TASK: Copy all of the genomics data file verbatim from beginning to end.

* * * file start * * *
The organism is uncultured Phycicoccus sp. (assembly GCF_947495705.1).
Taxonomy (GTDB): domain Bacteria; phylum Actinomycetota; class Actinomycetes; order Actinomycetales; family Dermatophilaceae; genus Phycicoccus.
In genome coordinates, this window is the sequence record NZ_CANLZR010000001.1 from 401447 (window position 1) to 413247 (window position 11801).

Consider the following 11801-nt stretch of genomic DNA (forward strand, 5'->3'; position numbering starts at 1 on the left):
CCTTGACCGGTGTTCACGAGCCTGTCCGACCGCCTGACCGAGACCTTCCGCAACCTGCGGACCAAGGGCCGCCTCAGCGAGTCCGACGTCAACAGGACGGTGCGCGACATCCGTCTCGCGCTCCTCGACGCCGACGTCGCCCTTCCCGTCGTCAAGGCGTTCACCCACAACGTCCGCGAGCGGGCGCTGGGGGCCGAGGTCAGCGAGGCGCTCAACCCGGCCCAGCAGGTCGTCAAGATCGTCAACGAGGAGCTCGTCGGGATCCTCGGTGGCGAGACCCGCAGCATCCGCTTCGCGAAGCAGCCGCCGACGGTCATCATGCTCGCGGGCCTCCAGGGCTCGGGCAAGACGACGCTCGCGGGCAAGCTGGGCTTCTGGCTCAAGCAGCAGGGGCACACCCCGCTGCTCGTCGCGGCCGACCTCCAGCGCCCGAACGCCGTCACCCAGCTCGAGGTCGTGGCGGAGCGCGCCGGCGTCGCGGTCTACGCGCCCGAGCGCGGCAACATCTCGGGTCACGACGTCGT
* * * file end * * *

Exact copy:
The organism is uncultured Phycicoccus sp. (assembly GCF_947495705.1).
Taxonomy (GTDB): domain Bacteria; phylum Actinomycetota; class Actinomycetes; order Actinomycetales; family Dermatophilaceae; genus Phycicoccus.
In genome coordinates, this window is the sequence record NZ_CANLZR010000001.1 from 401447 (window position 1) to 413247 (window position 11801).

Consider the following 11801-nt stretch of genomic DNA (forward strand, 5'->3'; position numbering starts at 1 on the left):
CCTTGACCGGTGTTCACGAGCCTGTCCGACCGCCTGACCGAGACCTTCCGCAACCTGCGGACCAAGGGCCGCCTCAGCGAGTCCGACGTCAACAGGACGGTGCGCGACATCCGTCTCGCGCTCCTCGACGCCGACGTCGCCCTTCCCGTCGTCAAGGCGTTCACCCACAACGTCCGCGAGCGGGCGCTGGGGGCCGAGGTCAGCGAGGCGCTCAACCCGGCCCAGCAGGTCGTCAAGATCGTCAACGAGGAGCTCGTCGGGATCCTCGGTGGCGAGACCCGCAGCATCCGCTTCGCGAAGCAGCCGCCGACGGTCATCATGCTCGCGGGCCTCCAGGGCTCGGGCAAGACGACGCTCGCGGGCAAGCTGGGCTTCTGGCTCAAGCAGCAGGGGCACACCCCGCTGCTCGTCGCGGCCGACCTCCAGCGCCCGAACGCCGTCACCCAGCTCGAGGTCGTGGCGGAGCGCGCCGGCGTCGCGGTCTACGCGCCCGAGCGCGGCAACATCTCGGGTCACGACGTCGT